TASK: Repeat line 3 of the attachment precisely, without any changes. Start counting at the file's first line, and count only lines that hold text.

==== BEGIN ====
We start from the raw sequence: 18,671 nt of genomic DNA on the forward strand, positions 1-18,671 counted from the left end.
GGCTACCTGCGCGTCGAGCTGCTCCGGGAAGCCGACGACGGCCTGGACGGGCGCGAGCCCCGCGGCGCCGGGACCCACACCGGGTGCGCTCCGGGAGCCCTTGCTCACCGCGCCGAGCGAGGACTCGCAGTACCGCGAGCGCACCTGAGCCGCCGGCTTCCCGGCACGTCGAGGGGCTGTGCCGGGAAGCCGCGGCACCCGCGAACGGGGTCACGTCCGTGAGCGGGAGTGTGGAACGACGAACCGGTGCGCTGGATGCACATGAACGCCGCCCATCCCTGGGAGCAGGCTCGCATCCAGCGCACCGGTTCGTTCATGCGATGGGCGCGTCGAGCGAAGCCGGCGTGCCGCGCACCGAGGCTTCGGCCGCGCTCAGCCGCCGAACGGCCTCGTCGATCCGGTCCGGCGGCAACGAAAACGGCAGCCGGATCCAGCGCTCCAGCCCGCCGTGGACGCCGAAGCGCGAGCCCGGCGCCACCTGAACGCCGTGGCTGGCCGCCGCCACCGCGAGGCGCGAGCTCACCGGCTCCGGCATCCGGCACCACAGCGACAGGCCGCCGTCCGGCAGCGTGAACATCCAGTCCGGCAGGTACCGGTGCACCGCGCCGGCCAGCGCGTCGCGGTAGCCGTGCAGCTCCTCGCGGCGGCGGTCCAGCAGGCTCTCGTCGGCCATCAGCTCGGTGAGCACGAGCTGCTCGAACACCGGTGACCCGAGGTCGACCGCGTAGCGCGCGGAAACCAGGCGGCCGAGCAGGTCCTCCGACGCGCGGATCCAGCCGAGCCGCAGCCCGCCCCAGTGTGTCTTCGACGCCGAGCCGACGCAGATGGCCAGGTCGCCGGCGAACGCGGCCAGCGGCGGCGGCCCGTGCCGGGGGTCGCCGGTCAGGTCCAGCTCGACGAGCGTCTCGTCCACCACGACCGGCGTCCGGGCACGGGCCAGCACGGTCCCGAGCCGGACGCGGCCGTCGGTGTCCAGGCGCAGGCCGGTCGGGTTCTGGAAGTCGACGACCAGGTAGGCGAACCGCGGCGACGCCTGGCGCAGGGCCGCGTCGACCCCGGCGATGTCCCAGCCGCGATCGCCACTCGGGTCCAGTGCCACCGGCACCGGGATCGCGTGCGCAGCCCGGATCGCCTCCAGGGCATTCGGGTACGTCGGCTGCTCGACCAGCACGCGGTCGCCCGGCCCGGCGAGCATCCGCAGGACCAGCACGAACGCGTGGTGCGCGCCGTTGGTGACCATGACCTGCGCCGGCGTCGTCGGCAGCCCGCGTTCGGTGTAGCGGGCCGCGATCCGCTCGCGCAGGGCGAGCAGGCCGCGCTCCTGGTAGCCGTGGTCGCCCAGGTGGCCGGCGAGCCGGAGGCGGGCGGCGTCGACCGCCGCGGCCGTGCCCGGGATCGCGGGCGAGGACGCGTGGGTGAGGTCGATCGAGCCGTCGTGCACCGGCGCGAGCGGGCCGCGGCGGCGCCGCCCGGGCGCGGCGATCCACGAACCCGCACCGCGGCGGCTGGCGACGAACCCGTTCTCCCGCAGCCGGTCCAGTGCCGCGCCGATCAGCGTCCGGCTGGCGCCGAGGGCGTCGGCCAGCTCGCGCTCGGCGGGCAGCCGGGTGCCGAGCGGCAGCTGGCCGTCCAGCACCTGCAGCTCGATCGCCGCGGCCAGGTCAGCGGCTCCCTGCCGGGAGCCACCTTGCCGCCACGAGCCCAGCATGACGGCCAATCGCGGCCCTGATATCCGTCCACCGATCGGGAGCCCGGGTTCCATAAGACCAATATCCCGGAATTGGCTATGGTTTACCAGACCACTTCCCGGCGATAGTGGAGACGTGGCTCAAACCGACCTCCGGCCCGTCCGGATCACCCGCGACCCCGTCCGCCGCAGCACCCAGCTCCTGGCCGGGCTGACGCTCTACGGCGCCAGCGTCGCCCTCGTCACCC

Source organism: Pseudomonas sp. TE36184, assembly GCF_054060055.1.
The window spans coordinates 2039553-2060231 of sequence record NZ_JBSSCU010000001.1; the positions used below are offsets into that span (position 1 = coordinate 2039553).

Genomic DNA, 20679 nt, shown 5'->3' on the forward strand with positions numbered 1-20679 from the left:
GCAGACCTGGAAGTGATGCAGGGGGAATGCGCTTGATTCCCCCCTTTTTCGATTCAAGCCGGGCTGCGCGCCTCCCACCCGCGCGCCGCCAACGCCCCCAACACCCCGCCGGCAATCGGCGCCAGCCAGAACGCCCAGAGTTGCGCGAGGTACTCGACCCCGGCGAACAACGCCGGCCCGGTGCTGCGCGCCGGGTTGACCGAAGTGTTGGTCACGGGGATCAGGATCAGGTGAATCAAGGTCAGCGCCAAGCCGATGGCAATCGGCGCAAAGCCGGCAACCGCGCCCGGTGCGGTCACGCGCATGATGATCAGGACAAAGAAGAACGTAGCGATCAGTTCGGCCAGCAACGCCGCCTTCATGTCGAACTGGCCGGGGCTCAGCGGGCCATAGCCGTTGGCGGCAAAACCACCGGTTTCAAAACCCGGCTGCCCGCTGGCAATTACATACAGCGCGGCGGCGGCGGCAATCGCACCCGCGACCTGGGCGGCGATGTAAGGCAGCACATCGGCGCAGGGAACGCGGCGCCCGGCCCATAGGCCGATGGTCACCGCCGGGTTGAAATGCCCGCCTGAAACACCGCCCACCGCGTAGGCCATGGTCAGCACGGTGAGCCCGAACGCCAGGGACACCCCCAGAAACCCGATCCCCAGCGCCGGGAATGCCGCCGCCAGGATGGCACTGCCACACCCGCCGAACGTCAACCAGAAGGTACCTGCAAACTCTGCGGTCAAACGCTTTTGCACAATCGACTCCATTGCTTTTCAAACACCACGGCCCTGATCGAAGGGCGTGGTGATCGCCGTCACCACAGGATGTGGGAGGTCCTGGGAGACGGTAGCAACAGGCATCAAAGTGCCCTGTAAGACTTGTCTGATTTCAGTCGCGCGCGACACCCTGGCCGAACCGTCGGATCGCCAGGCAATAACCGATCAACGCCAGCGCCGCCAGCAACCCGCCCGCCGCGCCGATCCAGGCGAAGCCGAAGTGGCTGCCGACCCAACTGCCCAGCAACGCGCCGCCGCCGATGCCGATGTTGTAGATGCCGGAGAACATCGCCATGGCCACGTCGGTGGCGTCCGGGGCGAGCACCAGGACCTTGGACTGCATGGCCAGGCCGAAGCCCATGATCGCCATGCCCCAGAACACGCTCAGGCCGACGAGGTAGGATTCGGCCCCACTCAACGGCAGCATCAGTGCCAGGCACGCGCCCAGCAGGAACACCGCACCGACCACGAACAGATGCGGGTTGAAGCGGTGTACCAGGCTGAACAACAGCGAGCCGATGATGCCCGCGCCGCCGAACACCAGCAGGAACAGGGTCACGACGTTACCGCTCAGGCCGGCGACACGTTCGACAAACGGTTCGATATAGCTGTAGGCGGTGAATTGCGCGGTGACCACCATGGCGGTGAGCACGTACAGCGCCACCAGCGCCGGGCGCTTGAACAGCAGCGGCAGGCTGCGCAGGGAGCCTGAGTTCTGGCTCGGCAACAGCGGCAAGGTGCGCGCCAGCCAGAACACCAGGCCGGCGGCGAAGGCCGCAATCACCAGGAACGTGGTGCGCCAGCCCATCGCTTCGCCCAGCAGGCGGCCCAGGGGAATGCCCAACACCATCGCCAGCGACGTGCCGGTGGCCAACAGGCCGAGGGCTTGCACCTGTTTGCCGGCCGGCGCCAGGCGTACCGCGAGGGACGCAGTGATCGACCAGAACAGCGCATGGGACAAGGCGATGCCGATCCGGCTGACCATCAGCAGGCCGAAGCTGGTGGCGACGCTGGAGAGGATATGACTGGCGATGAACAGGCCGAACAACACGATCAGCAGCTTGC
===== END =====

Source organism: Pseudomonas sp. TE36184, assembly GCF_054060055.1.